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Graduate Student Seminar


Fine Arts : 215

Date & Time

February 11, 2015, 11:00 am12:00 pm


Session ChairHye Kyung Park
Discussant Dr. Hoffman

Speaker 1: Samuel Khuvis
Long-Time Simulations on Modern CPUs and Many-Core Processors
Modern architectures with multiple memory hierarchies in CPU and coprocessors such as GPU and Intel Phi offer opportunities to drastically speed up numerical kernels. Algorithms that are highly parallel and scale well to over 100 threads can take advantage of the Phi's high degree of parallelism. Simulating calcium waves in a heart cell requires both fine meshes and large final times to match laboratory experiments. This is a perfect example of a problem that can profit from offloading numerical kernels to accelerators such as the 60-core Intel Phi processor on each hybrid compute node, combined with pooling memory from several nodes to allow for the desired spatial resolutions. All results were produced using the maya cluster of the UMBC High Performance Computing Facility.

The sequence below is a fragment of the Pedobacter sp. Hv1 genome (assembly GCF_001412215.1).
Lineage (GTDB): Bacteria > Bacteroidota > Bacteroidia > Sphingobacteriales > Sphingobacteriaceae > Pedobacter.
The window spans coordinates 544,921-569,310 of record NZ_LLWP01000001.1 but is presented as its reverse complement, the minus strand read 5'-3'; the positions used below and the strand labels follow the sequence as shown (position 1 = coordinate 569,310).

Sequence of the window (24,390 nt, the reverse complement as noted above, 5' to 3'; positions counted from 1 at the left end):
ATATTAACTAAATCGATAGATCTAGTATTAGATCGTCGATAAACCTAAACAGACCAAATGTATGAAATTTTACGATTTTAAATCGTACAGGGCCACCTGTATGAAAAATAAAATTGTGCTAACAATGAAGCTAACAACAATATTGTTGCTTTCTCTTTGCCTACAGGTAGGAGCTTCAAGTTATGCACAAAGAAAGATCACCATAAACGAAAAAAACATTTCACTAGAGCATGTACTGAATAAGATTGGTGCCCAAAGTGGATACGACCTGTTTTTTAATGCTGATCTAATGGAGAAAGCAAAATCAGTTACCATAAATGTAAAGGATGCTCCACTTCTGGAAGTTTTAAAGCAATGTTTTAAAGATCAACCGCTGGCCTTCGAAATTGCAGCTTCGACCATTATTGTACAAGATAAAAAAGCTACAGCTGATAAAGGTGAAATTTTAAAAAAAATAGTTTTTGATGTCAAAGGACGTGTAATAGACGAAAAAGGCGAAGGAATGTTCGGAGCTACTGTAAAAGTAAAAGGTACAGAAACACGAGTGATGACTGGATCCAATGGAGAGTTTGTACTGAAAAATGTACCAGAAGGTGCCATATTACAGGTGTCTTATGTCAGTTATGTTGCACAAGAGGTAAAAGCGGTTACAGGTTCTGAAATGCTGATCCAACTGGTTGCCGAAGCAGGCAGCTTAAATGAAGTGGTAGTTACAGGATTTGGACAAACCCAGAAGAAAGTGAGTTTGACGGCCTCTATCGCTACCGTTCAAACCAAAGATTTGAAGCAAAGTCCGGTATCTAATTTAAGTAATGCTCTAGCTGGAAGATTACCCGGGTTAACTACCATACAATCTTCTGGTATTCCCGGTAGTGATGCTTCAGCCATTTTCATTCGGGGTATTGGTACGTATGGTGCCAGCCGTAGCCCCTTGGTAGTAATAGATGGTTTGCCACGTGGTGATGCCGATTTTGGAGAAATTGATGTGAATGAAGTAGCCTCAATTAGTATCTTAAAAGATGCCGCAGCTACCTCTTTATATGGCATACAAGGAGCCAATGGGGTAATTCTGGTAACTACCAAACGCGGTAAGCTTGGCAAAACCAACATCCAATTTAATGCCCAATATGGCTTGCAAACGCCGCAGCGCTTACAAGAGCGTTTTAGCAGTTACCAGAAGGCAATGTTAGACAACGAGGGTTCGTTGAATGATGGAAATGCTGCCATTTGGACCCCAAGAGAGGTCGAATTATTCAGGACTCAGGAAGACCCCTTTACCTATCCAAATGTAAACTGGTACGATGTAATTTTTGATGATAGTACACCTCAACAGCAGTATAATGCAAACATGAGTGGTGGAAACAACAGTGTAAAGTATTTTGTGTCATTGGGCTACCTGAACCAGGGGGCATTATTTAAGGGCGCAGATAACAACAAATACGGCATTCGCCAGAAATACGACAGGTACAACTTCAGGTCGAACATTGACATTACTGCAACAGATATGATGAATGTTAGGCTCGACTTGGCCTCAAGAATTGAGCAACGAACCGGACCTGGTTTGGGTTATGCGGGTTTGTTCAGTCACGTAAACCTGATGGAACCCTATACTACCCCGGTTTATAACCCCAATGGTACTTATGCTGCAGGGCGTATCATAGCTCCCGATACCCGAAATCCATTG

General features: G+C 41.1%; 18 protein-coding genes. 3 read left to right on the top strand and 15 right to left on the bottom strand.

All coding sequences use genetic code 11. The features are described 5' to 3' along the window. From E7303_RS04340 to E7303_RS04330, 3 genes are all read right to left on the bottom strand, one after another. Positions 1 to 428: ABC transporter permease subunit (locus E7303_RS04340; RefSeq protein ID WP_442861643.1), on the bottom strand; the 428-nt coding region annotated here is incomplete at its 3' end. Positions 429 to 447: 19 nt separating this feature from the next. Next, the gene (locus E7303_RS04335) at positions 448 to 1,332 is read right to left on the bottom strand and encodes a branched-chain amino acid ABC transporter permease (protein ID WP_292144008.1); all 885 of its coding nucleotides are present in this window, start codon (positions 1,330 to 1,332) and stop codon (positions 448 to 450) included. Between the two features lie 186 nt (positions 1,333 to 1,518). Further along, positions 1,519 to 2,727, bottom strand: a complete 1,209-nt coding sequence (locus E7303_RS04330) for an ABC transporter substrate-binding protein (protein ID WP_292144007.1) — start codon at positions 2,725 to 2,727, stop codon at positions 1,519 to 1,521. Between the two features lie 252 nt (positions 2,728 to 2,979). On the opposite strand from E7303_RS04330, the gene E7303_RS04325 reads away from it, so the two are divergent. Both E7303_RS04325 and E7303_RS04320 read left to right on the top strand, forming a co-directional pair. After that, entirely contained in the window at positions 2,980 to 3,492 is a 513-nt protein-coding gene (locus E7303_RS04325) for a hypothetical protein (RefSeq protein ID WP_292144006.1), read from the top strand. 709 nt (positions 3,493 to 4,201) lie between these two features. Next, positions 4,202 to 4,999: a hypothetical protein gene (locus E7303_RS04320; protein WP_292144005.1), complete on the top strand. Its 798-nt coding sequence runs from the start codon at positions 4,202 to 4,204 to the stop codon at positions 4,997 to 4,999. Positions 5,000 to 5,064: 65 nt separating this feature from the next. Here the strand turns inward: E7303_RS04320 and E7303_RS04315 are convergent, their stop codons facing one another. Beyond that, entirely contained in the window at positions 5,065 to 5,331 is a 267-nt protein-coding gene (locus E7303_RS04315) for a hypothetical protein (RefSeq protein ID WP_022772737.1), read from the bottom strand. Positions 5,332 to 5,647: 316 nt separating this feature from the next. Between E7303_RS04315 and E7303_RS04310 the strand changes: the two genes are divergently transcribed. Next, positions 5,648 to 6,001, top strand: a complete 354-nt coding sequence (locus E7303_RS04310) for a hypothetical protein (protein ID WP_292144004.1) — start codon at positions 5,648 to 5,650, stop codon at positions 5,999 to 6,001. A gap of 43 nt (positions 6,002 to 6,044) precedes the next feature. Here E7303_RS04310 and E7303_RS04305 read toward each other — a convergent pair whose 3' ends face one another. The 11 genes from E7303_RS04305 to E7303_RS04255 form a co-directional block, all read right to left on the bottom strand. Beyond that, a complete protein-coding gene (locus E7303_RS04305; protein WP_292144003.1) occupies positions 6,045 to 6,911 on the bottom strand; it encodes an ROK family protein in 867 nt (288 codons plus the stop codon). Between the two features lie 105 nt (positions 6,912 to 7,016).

Speaker 2: Xuan Huang
Simulation of Calcium Induced Calcium Release in a Heart Cell on Hybrid CPU/GPU cluster
A mathematical model of Calcium Induced Calcium Release in a heart cell has been developed that consists of three coupled non-linear advection-diffusion-reaction equations. A program in C with MPI based on matrix-free Newton-Krylov method gives very good scalability, but still requires large run times for fine meshes. A programming model with CUDA and MPI that utilizes GPUs on multiple nodes can significantly reduce the wall clock time.